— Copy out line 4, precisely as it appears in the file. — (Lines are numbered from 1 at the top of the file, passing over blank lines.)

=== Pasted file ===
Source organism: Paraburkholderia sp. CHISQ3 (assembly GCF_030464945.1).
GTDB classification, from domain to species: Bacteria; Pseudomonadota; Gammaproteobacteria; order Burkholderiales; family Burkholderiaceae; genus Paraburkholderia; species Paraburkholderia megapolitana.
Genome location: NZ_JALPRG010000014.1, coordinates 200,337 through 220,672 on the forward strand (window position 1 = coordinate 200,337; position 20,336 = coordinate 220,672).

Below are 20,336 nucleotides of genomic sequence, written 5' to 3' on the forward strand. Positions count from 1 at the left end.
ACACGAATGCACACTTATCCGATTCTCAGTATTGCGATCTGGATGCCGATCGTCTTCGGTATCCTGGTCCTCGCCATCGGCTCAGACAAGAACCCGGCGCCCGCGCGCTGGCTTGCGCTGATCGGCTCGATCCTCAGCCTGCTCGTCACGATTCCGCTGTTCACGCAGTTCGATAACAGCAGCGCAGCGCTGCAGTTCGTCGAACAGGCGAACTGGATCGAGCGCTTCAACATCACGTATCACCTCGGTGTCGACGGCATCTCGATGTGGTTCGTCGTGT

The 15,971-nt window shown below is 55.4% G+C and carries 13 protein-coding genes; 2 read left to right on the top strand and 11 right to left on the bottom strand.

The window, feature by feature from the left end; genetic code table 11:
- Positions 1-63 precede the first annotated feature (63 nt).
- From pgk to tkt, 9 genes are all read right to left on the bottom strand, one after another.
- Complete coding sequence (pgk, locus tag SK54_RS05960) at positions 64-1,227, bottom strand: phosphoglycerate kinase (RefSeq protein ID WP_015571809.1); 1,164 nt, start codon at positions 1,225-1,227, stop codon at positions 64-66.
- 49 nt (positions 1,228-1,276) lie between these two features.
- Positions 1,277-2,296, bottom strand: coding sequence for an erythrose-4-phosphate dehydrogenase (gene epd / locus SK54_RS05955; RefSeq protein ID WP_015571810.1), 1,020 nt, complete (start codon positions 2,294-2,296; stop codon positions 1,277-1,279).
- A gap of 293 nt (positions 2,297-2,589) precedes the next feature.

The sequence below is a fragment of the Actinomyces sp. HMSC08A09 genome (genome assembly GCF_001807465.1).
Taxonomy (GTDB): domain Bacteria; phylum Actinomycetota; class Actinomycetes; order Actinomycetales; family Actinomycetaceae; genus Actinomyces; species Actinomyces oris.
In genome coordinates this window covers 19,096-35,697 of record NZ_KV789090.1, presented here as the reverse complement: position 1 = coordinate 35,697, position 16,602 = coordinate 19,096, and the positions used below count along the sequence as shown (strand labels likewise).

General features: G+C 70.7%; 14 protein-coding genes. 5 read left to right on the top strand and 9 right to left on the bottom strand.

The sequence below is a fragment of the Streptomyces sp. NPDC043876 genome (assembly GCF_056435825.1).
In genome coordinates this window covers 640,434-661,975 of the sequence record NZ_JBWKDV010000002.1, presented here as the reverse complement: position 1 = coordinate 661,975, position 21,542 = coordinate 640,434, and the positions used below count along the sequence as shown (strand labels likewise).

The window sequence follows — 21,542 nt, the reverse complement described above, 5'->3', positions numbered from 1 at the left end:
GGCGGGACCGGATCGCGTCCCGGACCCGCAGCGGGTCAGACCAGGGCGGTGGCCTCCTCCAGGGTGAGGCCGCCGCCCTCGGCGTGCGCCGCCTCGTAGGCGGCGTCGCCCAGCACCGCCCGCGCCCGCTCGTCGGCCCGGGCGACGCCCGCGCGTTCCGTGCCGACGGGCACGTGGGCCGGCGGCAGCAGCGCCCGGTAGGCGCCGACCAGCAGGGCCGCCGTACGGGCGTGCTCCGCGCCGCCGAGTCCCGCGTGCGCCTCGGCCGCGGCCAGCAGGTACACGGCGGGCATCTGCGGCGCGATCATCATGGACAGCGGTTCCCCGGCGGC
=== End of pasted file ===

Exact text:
Below are 20,336 nucleotides of genomic sequence, written 5' to 3' on the forward strand. Positions count from 1 at the left end.